Sentry | Use the code “devchat” for $100 credit



    Cloud 66 - Pain Free Rails Deployments Try Cloud 66 Rails for FREE & get $100 of free credits with promo code RubyRogues-19



    RedisGreen


    _____________________________________________________________




    "The MaxCoders Guide to Finding Your Dream Developer Job" by Charles Max Wood is now available on Amazon. Get Your Copy Today!



    ____________________________________________________________

    Links



    Josh's Twitter



    Swagger



    Open API



    Difference Between Swagger and Open API



    GraphQL



    Designing APIs with Swagger and Open API




    Picks

    Dan Shappir




    Saga of Pliocene Exile




    Charles Max Wood




    DevChat.tv Merchandise 



    BusyCal




    Josh Ponelat




    AsciiDoc



    FASD tool

    • 46 min
    RRU 090: How Do I Introduce New Tech at Work?

    RRU 090: How Do I Introduce New Tech at Work?

    Today the panel is discussing how to introduce new tech at work. They agree that it’s important to get input from all teams on the decision, although it will primarily affect the development team. One should also consider the different ways people make decisions, such as through discussion or quiet thinking, and give everyone time to come to a decision. The panel talks about positive and negative examples of how to introduce new tech at work. Thomas believes that it is important to acknowledge your own biases in decision making and to try to avoid them. The React experts discuss the significance of the team dynamic and the necessity of different roles in decision making or if it is better to have an organic discovery phase. This relates to Thomas’ point about personal biases, and he believes that it is important to put people in roles that are opposite of their personality. When making decisions about new technology, it is also important to note that not all decisions require the same amount of input, and they discuss how to measure how much input is required for a decision.


    The discussion turns to methods for introducing testing, and the panelists talk about their experiences. The rule of thumb for introducing testing is to start simple, have an expected behavior, and test the output to see if it matches. Some other aspects of this discussion to consider are that introducing React Hooks could be considered introducing tech, testing is just a new process, introducing new tools, and budget concerns. Charles shares experience convincing his boss to introduce Agile practices which shows the importance of getting management to see the benefits of the new tech or strategy for themselves. The show concludes with the panel acknowledging that other than introducing tech, introducing philosophies on how to organize your code follows the same patterns as introducing technology.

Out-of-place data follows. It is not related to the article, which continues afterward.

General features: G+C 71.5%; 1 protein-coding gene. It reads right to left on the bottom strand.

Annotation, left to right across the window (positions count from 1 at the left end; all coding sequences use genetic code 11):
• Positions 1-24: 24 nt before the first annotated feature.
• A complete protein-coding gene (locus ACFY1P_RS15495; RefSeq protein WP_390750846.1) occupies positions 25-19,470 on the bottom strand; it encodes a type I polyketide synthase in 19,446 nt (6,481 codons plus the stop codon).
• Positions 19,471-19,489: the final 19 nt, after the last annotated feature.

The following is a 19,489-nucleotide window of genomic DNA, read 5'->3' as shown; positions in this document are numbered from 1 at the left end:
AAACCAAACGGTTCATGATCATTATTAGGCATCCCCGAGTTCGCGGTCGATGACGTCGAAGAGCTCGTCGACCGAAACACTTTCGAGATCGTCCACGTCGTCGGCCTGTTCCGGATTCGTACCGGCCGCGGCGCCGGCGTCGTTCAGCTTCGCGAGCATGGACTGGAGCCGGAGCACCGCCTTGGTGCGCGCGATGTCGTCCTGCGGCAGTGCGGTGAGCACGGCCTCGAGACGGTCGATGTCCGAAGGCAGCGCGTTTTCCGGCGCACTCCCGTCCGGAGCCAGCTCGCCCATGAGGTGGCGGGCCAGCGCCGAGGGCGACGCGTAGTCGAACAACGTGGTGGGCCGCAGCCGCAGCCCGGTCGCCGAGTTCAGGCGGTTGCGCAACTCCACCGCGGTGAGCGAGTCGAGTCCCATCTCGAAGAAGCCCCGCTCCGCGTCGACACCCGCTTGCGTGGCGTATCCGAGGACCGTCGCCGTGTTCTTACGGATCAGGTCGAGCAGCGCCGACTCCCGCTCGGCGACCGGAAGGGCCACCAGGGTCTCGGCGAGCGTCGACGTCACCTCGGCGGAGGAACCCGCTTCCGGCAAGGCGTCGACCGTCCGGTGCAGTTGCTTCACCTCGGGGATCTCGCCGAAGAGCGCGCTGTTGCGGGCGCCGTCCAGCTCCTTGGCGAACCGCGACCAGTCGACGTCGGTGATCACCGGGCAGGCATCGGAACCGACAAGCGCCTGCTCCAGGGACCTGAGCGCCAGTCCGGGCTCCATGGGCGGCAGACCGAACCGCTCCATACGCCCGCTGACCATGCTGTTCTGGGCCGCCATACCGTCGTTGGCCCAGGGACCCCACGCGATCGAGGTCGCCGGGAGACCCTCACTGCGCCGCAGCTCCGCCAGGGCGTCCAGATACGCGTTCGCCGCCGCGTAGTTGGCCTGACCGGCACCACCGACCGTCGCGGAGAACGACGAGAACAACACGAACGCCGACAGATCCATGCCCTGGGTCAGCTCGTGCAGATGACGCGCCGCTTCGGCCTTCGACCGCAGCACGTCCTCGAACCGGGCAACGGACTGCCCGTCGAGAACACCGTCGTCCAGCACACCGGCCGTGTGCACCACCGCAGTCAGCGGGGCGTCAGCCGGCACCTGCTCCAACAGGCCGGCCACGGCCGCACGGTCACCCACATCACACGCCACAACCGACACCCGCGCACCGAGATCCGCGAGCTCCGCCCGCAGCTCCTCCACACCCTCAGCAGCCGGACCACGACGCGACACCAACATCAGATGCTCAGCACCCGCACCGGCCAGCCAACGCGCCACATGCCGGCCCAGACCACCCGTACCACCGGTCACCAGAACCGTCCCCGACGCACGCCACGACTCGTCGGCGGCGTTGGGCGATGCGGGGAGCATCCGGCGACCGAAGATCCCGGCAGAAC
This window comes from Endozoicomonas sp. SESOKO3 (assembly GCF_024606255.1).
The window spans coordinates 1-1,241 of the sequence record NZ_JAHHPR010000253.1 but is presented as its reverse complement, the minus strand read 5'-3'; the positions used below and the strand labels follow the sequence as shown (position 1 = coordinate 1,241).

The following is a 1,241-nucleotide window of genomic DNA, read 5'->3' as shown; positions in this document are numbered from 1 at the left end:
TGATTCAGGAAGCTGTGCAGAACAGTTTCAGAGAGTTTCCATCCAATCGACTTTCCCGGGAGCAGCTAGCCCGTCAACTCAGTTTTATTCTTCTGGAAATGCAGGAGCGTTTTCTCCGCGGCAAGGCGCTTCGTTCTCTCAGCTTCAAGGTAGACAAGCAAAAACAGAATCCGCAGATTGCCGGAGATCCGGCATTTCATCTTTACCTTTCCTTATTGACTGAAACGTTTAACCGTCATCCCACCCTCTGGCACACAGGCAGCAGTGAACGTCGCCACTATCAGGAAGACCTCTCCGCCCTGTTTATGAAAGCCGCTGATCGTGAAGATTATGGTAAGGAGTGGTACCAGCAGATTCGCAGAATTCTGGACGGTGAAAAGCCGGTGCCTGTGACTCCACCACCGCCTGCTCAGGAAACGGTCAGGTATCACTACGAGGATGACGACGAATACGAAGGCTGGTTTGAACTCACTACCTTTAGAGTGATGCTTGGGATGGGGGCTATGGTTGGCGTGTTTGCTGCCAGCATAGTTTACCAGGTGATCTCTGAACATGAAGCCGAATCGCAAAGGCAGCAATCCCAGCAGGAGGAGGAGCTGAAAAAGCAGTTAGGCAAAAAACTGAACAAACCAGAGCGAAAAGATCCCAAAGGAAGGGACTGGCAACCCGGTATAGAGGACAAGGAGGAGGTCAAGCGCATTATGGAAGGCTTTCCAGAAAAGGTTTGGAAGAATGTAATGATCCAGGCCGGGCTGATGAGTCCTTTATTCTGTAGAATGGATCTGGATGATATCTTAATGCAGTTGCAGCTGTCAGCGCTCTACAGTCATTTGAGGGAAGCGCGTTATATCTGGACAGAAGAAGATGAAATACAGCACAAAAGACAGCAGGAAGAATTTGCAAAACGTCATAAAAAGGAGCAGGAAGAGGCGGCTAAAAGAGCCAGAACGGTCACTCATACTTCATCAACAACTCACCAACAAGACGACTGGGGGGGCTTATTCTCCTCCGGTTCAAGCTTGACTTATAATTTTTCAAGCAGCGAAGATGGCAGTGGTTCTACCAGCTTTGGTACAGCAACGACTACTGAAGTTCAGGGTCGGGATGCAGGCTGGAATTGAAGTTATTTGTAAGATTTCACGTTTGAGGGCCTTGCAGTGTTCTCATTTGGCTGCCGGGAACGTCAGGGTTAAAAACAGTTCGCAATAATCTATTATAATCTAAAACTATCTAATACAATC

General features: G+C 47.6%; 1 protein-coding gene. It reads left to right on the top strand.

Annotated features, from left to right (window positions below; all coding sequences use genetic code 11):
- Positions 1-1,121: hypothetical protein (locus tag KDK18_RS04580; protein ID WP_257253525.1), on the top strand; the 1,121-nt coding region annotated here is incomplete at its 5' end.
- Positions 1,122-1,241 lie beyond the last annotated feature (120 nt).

Panelists



    Thomas Aylott



    Charles Max Wood



    Chris Reyes




    Sponsors



    NxPlaybook.com - Use code ‘NXDEVCHAT’ for 50% off the official https://nx.dev/React Advanced Workspaces course! 



    Sentry | Use the code “devchat” for $100 credit




    Links



    Vue



    12 React Best Practices You Need to Follow in 2019



    Saul



    Test && commit || revert



    VS Code ESLint




    Picks

    Thomas Aylott




    Teachable Machine




    Charles Max Wood




    White Christmas



    Holiday Inn




    Chris Reyes




    Practical React Hooks

    • 38 min
    MAS 100: My Angular Story Episode 100!

    MAS 100: My Angular Story Episode 100!

    My Angular Story is celebrating its 100th episode today with hosts Aaron Frost and Charles Max Wood. Charles and Aaron tell their stories of how they got into Angular. They compare React and AngularJS.


    They also talk about the evolution of My Angular Story and how the show helped Charles learn more Angular. My Angular Story paved the way for more other Angular podcasts such as Angular Air.


    Charles and Aaron invite community to tweet to them if they are more agnostic or if they are more framework specific. They also talk about Charles' new book "The MaxCoders Guide To Finding Your Dream Developer Job" that was published on Amazon and became a #1 New Release in several Career and Job Hunting lists. In the book Charles gives a step by step guide on how to find a job as a developer that you will love. One of the tips Charles gives is to specialize, whatever you want to be working on be the expert or the "go to guy" in that area. So if you are working in Angular learn everything there is to know about Angular.


    Host: Aaron Frost

    Joined By Special Guest : Charles Max Wood